What You Should Know About Arsenic In Food

An FDA recall in October this year was put out due to the presence of unsafe levels of arsenic in rice-based baby cereal (as seen in some baby food sold at Walmart). This put a renewed spotlight on naturally occurring elements in our food supply that may, in sufficient quantities, trigger serious health concerns. While this may not be the absolute worst food recall of all time, it is concerning. In this case — the second arsenic-related recall in 2021, following a June incident (via CNN) — the elevated arsenic levels were discovered during routine sample testing conducted by the FDA.

Consumer Reports had lobbied the FDA for eight years before the agency established a mandate about arsenic levels in food in 2020. Throughout its efforts, Consumer Reports was especially concerned about tainted rice-based baby cereals. But arsenic is naturally present, sometimes in concerning levels, in a wide range of food products including apple juice. According to Consumer Reports, since 2013 the FDA has been sitting on a proposal to limit the acceptable level of arsenic in apple juice to 10 parts per billion, the same standard applied to drinking water.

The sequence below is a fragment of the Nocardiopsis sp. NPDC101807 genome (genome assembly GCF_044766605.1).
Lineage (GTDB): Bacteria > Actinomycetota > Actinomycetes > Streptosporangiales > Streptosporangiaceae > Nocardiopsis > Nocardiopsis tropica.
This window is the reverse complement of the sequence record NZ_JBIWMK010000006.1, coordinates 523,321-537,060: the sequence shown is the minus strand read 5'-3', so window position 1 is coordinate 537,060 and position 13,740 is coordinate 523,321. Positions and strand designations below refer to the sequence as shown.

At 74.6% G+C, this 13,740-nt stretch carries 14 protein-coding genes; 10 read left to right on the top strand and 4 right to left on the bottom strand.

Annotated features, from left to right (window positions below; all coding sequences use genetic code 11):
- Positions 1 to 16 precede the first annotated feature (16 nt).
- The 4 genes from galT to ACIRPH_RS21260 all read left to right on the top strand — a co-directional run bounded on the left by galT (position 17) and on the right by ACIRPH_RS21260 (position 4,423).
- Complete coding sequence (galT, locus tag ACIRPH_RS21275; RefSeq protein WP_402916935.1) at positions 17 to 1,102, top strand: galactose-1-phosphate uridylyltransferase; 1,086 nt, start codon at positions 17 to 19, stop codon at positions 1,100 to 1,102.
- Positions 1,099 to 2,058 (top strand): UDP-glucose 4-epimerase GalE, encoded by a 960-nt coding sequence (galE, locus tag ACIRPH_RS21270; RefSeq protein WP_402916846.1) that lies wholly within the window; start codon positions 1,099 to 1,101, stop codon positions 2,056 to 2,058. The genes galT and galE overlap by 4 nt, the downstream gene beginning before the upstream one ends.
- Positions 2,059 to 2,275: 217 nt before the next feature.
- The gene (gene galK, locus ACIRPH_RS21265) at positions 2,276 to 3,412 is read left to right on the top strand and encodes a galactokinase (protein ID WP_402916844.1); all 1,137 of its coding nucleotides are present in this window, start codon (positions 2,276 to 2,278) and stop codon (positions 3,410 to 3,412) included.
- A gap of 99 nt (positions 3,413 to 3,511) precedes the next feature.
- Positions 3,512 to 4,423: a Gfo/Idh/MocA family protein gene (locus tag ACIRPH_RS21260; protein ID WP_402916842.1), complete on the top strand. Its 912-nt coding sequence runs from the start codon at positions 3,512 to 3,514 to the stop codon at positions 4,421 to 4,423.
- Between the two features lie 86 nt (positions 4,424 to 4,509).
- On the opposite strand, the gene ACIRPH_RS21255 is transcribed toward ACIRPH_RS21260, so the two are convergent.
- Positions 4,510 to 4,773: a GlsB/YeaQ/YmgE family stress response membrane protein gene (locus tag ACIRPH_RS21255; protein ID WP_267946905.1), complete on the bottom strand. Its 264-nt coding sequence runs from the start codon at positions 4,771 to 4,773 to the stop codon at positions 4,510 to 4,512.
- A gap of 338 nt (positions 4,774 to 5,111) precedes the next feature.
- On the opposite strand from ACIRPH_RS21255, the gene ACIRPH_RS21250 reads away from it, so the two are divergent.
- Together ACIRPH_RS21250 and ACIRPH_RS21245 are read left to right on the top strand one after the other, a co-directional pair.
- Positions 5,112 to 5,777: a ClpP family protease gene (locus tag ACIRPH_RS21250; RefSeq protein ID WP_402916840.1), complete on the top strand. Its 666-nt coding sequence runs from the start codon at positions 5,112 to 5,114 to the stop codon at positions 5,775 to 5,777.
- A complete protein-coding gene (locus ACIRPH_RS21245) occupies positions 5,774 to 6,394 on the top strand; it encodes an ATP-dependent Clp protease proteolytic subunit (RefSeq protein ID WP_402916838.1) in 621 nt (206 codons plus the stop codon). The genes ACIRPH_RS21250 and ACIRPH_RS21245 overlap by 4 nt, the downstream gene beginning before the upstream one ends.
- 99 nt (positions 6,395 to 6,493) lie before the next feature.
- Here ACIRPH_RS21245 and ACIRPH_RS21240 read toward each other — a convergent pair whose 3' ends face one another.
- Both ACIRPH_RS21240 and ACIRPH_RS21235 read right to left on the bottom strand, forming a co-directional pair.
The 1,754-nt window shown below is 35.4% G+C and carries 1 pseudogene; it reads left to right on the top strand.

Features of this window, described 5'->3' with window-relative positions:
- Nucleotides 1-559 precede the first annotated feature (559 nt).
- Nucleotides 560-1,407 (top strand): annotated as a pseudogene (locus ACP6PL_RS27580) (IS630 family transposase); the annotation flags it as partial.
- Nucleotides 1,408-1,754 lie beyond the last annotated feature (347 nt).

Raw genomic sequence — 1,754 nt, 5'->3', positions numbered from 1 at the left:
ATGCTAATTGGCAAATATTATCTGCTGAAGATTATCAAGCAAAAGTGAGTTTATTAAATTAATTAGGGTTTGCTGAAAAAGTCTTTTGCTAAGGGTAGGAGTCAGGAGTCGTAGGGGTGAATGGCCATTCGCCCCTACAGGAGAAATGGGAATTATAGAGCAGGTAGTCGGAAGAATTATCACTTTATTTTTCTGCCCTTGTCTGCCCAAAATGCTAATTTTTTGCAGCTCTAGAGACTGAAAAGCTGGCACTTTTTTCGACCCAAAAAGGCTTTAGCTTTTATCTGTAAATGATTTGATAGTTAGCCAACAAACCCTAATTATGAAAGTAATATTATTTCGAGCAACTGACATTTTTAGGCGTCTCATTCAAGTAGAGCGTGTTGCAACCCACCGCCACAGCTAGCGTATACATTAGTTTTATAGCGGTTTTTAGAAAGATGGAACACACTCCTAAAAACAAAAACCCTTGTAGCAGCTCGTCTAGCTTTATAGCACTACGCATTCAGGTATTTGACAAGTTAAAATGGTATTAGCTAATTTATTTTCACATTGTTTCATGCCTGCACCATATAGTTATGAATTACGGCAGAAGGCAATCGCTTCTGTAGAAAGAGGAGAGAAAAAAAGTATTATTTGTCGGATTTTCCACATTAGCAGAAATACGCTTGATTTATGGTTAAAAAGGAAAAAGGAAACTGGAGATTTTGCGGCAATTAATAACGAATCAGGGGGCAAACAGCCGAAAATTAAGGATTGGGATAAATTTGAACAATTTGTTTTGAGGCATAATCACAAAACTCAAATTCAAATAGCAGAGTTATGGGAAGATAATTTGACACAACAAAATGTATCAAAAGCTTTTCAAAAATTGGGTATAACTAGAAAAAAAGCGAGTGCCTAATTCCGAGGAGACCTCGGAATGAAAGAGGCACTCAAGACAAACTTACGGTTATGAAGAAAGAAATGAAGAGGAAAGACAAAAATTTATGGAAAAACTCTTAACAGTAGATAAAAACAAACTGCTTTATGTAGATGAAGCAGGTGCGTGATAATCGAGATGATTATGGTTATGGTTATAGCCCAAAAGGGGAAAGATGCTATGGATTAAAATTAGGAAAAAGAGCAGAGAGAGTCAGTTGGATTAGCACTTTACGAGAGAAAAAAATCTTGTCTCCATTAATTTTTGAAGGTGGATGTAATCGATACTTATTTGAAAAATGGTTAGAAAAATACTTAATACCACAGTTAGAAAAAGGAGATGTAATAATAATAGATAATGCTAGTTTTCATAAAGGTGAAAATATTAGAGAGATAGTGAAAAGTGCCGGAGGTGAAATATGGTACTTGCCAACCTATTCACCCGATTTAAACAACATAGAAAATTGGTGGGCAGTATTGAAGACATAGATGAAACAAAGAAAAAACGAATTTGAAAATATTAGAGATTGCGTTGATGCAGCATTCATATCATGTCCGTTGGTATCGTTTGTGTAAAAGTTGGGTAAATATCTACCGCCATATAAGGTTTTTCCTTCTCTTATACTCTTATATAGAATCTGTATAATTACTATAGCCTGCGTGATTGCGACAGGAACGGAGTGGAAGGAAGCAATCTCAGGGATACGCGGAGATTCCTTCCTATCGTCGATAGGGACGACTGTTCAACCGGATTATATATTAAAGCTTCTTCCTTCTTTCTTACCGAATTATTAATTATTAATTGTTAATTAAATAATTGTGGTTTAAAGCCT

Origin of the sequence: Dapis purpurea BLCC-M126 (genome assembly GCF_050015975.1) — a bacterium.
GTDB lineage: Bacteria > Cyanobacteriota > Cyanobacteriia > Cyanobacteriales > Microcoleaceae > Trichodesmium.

Why is arsenic in a food an issue?

The Dartmouth Toxic Metals Superfund Research Program identifies arsenic in our food supply as particularly concerning because humans can't detect its presence — we can't see it; we can't taste it; we can't smell it. It's a naturally occurring substance most of us consume in trace amounts on a daily basis, but above a certain level or over an extended period of time, intake can lead to increased risk for health issues and diseases including cancer and diabetes. Even some cases of heart disease can be traced to arsenic consumption.

The good news is that you can take simple measures to minimize exposure. The Dartmouth Toxic Metals Superfund Research Program advises that those with private water wells have their water supply tested regularly. Because rice easily absorbs metals, including arsenic, from the ground, consider limiting your consumption of rice and rice-based products.

In the meantime, per Consumer Reports, the FDA continues to work with the U.S. food industry to minimize the risk of exposure by taking measures including regulating the use of pesticides with arsenic in agricultural areas and banning arsenic in the production of pressure-treated wood. If you're concerned about exposure, check out the FDA's guidelines here.